Note: This is not a complete list of all EtherCAT-compatible NI controllers. See the NI Product Selection Guide for EtherCAT for more information. In general, the more powerful the processor, the faster the I/O variables are executed.

Slave Device Benchmarks

Customers often ask for the maximum number of NI 9144 slave chassis that they can daisy chain from the master controller. Theoretically, the EtherCAT protocol states that the maximum number of slaves in one network is 65,535 devices, but having that many devices controlled by one master controller significantly slows down the scan rate and most likely is best implemented with multiple masters instead. In reality, the number of I/O channels, not the number of slave devices, has a greater impact on the system scan rate from the master side. As seen in Figure 4, the master’s program scan increases as more data is pushed over the EtherCAT network, typically overshadowing the slave update time. Therefore, despite the amount of overhead added for each slave device, 300 I/O channels divided among two or twenty NI 9144 modular chassis have almost the same effect on the system loop rate.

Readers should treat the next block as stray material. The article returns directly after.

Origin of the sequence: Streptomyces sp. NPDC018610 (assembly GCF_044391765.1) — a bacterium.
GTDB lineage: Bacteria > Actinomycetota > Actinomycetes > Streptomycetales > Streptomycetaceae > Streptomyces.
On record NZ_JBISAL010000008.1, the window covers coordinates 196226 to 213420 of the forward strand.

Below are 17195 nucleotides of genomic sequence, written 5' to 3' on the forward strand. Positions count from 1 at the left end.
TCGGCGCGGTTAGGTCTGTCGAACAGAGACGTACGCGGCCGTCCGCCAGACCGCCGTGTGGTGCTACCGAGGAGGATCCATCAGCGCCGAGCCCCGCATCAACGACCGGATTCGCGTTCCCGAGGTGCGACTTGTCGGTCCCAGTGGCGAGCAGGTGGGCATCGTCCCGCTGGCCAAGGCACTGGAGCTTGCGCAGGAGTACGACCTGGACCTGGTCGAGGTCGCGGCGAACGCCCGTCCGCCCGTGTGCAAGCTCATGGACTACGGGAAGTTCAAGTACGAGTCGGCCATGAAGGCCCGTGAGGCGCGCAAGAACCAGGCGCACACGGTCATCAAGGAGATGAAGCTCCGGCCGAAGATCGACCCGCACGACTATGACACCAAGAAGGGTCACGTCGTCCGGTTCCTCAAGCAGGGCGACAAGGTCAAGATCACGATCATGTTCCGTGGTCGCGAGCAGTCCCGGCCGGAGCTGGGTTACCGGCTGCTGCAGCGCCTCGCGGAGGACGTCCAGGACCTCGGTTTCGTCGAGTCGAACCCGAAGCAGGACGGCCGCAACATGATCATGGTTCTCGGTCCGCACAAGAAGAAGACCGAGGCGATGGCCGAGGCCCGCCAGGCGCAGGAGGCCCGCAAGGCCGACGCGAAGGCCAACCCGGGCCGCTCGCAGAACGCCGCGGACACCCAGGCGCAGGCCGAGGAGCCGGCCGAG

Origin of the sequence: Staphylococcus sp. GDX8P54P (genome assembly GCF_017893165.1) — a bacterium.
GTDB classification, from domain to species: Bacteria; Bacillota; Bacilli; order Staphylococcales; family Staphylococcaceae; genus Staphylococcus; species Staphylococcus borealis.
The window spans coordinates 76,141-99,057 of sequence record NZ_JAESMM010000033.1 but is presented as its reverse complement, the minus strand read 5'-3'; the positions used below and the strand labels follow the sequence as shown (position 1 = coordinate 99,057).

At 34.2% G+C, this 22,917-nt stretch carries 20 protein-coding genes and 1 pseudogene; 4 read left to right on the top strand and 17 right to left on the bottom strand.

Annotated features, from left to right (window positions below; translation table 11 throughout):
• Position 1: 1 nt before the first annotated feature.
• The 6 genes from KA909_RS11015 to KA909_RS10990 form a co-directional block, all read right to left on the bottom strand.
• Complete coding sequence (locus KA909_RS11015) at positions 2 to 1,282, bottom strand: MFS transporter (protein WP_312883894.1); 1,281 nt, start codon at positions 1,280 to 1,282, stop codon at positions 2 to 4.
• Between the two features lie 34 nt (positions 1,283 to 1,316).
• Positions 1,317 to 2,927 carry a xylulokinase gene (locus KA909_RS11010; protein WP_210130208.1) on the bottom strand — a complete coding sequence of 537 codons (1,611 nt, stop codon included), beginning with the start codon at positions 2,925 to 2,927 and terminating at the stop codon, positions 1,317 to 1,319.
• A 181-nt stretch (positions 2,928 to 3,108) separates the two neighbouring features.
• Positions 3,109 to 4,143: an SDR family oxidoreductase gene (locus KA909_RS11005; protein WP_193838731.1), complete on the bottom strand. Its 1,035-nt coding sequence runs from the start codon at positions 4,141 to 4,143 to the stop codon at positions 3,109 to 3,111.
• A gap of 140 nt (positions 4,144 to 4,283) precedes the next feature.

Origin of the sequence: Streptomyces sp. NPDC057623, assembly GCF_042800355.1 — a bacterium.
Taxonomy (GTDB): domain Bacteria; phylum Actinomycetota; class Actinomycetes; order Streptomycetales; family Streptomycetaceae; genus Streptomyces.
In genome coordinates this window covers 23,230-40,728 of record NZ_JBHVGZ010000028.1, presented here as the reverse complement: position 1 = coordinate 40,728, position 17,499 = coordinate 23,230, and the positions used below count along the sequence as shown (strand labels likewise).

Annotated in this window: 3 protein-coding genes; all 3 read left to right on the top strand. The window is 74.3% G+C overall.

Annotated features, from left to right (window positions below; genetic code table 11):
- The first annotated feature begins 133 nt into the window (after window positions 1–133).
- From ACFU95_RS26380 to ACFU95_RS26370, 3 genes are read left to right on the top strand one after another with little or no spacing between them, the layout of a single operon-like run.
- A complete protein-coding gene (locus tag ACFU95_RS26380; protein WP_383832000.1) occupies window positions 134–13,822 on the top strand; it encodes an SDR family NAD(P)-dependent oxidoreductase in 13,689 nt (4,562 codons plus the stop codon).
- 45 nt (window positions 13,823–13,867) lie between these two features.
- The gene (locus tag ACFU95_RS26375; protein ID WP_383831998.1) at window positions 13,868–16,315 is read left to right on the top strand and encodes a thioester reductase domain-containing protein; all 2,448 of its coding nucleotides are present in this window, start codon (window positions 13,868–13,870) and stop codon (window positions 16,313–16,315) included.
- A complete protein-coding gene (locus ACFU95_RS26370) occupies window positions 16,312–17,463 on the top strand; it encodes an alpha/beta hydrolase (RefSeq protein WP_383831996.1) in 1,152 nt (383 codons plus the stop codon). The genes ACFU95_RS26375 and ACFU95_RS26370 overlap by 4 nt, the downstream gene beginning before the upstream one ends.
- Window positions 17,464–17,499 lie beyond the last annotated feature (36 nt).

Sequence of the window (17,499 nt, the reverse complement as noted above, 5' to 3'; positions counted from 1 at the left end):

Combined System Loop Rate

Table 1 combines the benchmarks for the master controller and the NI 9144 slave to form the minimum cycle time, or system loop rate. 

Minimum Cycle Time = Driver + EtherCAT Network + I/O Updates

Note that these benchmarks do not include the amount of time the user’s code takes to run, so add the appropriate time for the code and see the related links below for more information.

>Table 1. System Loop Rates for the cRIO-9074, cRIO-9022, and PXI-8106 Master Controllers